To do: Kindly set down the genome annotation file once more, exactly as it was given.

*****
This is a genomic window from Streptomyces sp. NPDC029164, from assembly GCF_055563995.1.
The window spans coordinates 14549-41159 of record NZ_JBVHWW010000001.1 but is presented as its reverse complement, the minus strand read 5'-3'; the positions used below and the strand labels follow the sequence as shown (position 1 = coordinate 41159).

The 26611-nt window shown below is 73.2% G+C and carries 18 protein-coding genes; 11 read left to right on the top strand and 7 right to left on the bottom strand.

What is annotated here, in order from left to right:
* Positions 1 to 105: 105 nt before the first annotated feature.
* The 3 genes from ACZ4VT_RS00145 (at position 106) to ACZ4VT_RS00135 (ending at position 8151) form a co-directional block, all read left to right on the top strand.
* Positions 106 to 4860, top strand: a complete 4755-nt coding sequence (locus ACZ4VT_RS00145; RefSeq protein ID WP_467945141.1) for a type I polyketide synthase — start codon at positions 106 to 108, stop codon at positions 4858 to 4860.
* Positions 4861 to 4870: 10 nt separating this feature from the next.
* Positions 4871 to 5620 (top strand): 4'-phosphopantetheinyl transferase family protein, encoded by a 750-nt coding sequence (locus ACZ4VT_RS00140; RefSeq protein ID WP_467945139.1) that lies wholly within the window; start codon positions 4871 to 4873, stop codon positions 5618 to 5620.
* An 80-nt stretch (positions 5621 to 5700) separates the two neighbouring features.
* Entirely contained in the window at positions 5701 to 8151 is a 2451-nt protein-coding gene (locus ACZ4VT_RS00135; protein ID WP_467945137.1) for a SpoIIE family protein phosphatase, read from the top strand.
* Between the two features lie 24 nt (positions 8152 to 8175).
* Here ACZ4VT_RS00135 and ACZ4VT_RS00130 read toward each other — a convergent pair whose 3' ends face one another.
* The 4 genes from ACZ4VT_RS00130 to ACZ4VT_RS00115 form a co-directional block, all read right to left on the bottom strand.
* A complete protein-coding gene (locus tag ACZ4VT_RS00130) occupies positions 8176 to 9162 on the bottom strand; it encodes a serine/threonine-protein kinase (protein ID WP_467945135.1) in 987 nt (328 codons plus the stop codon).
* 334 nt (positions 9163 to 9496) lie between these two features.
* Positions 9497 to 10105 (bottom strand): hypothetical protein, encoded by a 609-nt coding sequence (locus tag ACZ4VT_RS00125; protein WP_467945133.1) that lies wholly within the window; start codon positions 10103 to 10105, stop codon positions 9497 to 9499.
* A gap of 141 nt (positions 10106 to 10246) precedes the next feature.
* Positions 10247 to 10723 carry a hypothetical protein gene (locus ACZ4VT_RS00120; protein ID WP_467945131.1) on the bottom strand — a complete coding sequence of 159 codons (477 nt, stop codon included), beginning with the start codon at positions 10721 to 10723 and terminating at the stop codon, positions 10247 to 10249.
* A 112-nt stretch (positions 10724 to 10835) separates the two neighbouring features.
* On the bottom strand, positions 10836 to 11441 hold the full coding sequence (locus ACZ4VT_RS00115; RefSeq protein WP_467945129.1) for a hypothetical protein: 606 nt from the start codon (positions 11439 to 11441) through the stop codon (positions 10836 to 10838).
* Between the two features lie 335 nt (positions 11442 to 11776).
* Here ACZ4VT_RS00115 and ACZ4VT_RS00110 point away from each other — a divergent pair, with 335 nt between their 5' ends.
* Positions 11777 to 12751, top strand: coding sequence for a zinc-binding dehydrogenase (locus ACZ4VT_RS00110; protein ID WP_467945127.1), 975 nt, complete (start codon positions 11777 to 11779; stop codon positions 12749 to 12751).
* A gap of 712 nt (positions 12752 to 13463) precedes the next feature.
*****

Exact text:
This is a genomic window from Streptomyces sp. NPDC029164, from assembly GCF_055563995.1.
The window spans coordinates 14549-41159 of record NZ_JBVHWW010000001.1 but is presented as its reverse complement, the minus strand read 5'-3'; the positions used below and the strand labels follow the sequence as shown (position 1 = coordinate 41159).

The 26611-nt window shown below is 73.2% G+C and carries 18 protein-coding genes; 11 read left to right on the top strand and 7 right to left on the bottom strand.

What is annotated here, in order from left to right:
* Positions 1 to 105: 105 nt before the first annotated feature.
* The 3 genes from ACZ4VT_RS00145 (at position 106) to ACZ4VT_RS00135 (ending at position 8151) form a co-directional block, all read left to right on the top strand.
* Positions 106 to 4860, top strand: a complete 4755-nt coding sequence (locus ACZ4VT_RS00145; RefSeq protein ID WP_467945141.1) for a type I polyketide synthase — start codon at positions 106 to 108, stop codon at positions 4858 to 4860.
* Positions 4861 to 4870: 10 nt separating this feature from the next.
* Positions 4871 to 5620 (top strand): 4'-phosphopantetheinyl transferase family protein, encoded by a 750-nt coding sequence (locus ACZ4VT_RS00140; RefSeq protein ID WP_467945139.1) that lies wholly within the window; start codon positions 4871 to 4873, stop codon positions 5618 to 5620.
* An 80-nt stretch (positions 5621 to 5700) separates the two neighbouring features.
* Entirely contained in the window at positions 5701 to 8151 is a 2451-nt protein-coding gene (locus ACZ4VT_RS00135; protein ID WP_467945137.1) for a SpoIIE family protein phosphatase, read from the top strand.
* Between the two features lie 24 nt (positions 8152 to 8175).
* Here ACZ4VT_RS00135 and ACZ4VT_RS00130 read toward each other — a convergent pair whose 3' ends face one another.
* The 4 genes from ACZ4VT_RS00130 to ACZ4VT_RS00115 form a co-directional block, all read right to left on the bottom strand.
* A complete protein-coding gene (locus tag ACZ4VT_RS00130) occupies positions 8176 to 9162 on the bottom strand; it encodes a serine/threonine-protein kinase (protein ID WP_467945135.1) in 987 nt (328 codons plus the stop codon).
* 334 nt (positions 9163 to 9496) lie between these two features.
* Positions 9497 to 10105 (bottom strand): hypothetical protein, encoded by a 609-nt coding sequence (locus tag ACZ4VT_RS00125; protein WP_467945133.1) that lies wholly within the window; start codon positions 10103 to 10105, stop codon positions 9497 to 9499.
* A gap of 141 nt (positions 10106 to 10246) precedes the next feature.
* Positions 10247 to 10723 carry a hypothetical protein gene (locus ACZ4VT_RS00120; protein ID WP_467945131.1) on the bottom strand — a complete coding sequence of 159 codons (477 nt, stop codon included), beginning with the start codon at positions 10721 to 10723 and terminating at the stop codon, positions 10247 to 10249.
* A 112-nt stretch (positions 10724 to 10835) separates the two neighbouring features.
* On the bottom strand, positions 10836 to 11441 hold the full coding sequence (locus ACZ4VT_RS00115; RefSeq protein WP_467945129.1) for a hypothetical protein: 606 nt from the start codon (positions 11439 to 11441) through the stop codon (positions 10836 to 10838).
* Between the two features lie 335 nt (positions 11442 to 11776).
* Here ACZ4VT_RS00115 and ACZ4VT_RS00110 point away from each other — a divergent pair, with 335 nt between their 5' ends.
* Positions 11777 to 12751, top strand: coding sequence for a zinc-binding dehydrogenase (locus ACZ4VT_RS00110; protein ID WP_467945127.1), 975 nt, complete (start codon positions 11777 to 11779; stop codon positions 12749 to 12751).
* A gap of 712 nt (positions 12752 to 13463) precedes the next feature.